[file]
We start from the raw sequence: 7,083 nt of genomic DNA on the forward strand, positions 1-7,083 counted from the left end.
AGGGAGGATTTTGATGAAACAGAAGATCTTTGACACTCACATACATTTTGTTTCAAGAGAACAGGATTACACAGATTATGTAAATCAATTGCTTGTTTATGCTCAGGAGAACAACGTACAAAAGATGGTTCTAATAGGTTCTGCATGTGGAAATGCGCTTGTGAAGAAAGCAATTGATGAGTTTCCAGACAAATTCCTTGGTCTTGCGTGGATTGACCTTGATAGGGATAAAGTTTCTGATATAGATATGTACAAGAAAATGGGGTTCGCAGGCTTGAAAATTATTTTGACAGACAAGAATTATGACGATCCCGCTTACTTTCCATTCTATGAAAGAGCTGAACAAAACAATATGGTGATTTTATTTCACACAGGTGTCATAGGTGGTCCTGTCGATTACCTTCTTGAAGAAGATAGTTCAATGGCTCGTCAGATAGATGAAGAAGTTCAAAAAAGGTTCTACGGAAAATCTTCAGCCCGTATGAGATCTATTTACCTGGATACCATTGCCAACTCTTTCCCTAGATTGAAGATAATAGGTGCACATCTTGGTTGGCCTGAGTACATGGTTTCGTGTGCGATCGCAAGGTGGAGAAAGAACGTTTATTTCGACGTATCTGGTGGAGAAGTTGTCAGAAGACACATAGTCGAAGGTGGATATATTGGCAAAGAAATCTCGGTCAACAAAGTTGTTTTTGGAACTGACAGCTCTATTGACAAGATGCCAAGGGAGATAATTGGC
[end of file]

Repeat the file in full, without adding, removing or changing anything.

We start from the raw sequence: 7,083 nt of genomic DNA on the forward strand, positions 1-7,083 counted from the left end.
AGGGAGGATTTTGATGAAACAGAAGATCTTTGACACTCACATACATTTTGTTTCAAGAGAACAGGATTACACAGATTATGTAAATCAATTGCTTGTTTATGCTCAGGAGAACAACGTACAAAAGATGGTTCTAATAGGTTCTGCATGTGGAAATGCGCTTGTGAAGAAAGCAATTGATGAGTTTCCAGACAAATTCCTTGGTCTTGCGTGGATTGACCTTGATAGGGATAAAGTTTCTGATATAGATATGTACAAGAAAATGGGGTTCGCAGGCTTGAAAATTATTTTGACAGACAAGAATTATGACGATCCCGCTTACTTTCCATTCTATGAAAGAGCTGAACAAAACAATATGGTGATTTTATTTCACACAGGTGTCATAGGTGGTCCTGTCGATTACCTTCTTGAAGAAGATAGTTCAATGGCTCGTCAGATAGATGAAGAAGTTCAAAAAAGGTTCTACGGAAAATCTTCAGCCCGTATGAGATCTATTTACCTGGATACCATTGCCAACTCTTTCCCTAGATTGAAGATAATAGGTGCACATCTTGGTTGGCCTGAGTACATGGTTTCGTGTGCGATCGCAAGGTGGAGAAAGAACGTTTATTTCGACGTATCTGGTGGAGAAGTTGTCAGAAGACACATAGTCGAAGGTGGATATATTGGCAAAGAAATCTCGGTCAACAAAGTTGTTTTTGGAACTGACAGCTCTATTGACAAGATGCCAAGGGAGATAATTGGC